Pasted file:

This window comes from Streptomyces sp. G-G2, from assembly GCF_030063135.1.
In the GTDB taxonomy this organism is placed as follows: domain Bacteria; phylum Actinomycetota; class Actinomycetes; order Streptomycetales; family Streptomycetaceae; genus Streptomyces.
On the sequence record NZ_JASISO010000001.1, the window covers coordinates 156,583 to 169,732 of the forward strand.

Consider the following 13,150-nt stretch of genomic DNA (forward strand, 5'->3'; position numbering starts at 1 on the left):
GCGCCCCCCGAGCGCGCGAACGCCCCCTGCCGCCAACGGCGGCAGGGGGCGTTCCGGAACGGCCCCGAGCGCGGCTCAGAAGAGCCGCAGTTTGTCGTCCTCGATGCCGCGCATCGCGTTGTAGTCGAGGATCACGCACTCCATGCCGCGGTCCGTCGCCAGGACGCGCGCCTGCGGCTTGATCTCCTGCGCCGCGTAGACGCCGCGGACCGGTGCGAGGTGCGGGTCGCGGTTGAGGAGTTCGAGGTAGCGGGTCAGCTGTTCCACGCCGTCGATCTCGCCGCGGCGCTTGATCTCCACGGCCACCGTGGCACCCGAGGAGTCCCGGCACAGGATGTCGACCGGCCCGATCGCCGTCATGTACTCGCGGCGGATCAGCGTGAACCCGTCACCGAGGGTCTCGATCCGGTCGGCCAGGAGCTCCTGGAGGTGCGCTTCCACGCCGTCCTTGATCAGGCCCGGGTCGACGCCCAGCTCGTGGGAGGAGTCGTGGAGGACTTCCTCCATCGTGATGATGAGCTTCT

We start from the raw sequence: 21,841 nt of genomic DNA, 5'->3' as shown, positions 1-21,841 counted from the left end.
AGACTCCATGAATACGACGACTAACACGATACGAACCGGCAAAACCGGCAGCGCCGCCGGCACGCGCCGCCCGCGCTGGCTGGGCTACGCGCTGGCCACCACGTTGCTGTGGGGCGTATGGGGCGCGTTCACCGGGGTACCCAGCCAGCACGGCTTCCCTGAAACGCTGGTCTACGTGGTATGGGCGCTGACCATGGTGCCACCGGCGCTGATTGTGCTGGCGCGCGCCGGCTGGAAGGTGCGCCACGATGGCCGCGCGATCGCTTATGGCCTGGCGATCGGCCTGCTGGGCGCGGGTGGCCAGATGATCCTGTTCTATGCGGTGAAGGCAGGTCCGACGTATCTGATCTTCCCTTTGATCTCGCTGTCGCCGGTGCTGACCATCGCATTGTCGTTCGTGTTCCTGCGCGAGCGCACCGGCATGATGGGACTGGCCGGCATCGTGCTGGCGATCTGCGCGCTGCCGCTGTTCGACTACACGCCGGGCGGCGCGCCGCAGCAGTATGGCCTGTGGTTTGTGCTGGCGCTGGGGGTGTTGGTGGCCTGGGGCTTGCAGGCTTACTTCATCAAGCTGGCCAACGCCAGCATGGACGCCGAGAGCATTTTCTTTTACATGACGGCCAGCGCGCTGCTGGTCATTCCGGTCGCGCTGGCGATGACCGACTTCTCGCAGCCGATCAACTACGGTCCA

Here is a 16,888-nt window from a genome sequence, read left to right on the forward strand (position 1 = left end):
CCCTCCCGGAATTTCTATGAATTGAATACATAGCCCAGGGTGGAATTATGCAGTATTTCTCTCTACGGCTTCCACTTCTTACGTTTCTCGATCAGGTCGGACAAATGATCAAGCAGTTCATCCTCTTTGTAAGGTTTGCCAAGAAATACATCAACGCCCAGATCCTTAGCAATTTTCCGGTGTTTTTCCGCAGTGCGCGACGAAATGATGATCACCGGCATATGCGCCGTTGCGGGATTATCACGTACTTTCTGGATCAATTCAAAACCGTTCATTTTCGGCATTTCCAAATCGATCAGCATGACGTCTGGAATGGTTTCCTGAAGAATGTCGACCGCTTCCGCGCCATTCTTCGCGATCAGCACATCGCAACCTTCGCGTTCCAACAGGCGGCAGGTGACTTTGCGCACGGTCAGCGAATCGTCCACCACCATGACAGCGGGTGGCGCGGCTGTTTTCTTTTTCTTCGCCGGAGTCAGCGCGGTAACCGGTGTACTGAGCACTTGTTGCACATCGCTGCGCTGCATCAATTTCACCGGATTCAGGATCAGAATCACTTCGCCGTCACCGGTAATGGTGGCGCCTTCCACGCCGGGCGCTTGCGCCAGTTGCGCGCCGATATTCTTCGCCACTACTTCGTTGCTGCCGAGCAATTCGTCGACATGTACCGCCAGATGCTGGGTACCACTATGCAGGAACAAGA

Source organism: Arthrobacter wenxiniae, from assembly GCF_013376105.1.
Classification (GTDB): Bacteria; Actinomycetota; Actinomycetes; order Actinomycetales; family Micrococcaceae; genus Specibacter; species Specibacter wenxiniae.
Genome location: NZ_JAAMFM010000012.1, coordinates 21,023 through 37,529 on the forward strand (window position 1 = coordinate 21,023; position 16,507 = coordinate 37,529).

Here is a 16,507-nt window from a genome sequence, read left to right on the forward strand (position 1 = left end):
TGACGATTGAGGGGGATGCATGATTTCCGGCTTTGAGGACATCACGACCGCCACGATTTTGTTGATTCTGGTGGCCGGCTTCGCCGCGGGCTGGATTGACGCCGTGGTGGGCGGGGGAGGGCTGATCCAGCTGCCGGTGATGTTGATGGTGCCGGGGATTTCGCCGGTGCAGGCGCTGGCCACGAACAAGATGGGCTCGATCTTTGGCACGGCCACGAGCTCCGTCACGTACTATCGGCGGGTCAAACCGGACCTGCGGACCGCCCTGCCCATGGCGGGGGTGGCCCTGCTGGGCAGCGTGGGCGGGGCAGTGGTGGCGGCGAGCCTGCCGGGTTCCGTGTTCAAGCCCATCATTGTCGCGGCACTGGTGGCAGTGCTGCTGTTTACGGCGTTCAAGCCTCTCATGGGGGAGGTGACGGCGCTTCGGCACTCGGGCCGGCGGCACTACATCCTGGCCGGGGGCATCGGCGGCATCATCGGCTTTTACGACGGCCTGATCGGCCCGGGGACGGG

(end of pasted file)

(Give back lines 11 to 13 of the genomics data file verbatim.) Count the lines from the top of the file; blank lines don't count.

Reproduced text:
Classification (GTDB): Bacteria; Actinomycetota; Actinomycetes; order Actinomycetales; family Micrococcaceae; genus Specibacter; species Specibacter wenxiniae.
Genome location: NZ_JAAMFM010000012.1, coordinates 21,023 through 37,529 on the forward strand (window position 1 = coordinate 21,023; position 16,507 = coordinate 37,529).

Here is a 16,507-nt window from a genome sequence, read left to right on the forward strand (position 1 = left end):